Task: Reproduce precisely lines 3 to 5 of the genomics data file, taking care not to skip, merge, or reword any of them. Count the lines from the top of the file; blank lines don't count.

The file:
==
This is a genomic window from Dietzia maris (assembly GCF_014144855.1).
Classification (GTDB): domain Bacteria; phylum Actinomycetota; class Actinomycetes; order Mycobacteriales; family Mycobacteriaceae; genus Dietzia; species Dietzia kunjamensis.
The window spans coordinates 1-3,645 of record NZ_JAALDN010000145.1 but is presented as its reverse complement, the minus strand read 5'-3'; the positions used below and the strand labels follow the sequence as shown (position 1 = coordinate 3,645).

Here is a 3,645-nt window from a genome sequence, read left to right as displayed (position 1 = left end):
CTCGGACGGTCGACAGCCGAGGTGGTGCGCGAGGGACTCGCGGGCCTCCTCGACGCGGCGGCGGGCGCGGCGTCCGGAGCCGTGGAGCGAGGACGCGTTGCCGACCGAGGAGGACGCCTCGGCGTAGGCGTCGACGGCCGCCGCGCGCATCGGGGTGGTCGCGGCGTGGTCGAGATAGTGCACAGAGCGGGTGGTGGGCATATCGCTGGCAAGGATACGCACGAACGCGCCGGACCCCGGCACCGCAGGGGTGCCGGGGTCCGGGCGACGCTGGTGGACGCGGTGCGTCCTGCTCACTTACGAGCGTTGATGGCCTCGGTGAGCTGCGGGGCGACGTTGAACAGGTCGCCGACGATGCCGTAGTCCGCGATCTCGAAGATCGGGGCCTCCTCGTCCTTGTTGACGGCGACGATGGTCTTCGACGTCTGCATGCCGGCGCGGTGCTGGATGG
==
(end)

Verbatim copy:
The window spans coordinates 1-3,645 of record NZ_JAALDN010000145.1 but is presented as its reverse complement, the minus strand read 5'-3'; the positions used below and the strand labels follow the sequence as shown (position 1 = coordinate 3,645).

Here is a 3,645-nt window from a genome sequence, read left to right as displayed (position 1 = left end):
CTCGGACGGTCGACAGCCGAGGTGGTGCGCGAGGGACTCGCGGGCCTCCTCGACGCGGCGGCGGGCGCGGCGTCCGGAGCCGTGGAGCGAGGACGCGTTGCCGACCGAGGAGGACGCCTCGGCGTAGGCGTCGACGGCCGCCGCGCGCATCGGGGTGGTCGCGGCGTGGTCGAGATAGTGCACAGAGCGGGTGGTGGGCATATCGCTGGCAAGGATACGCACGAACGCGCCGGACCCCGGCACCGCAGGGGTGCCGGGGTCCGGGCGACGCTGGTGGACGCGGTGCGTCCTGCTCACTTACGAGCGTTGATGGCCTCGGTGAGCTGCGGGGCGACGTTGAACAGGTCGCCGACGATGCCGTAGTCCGCGATCTCGAAGATCGGGGCCTCCTCGTCCTTGTTGACGGCGACGATGGTCTTCGACGTCTGCATGCCGGCGCGGTGCTGGATGG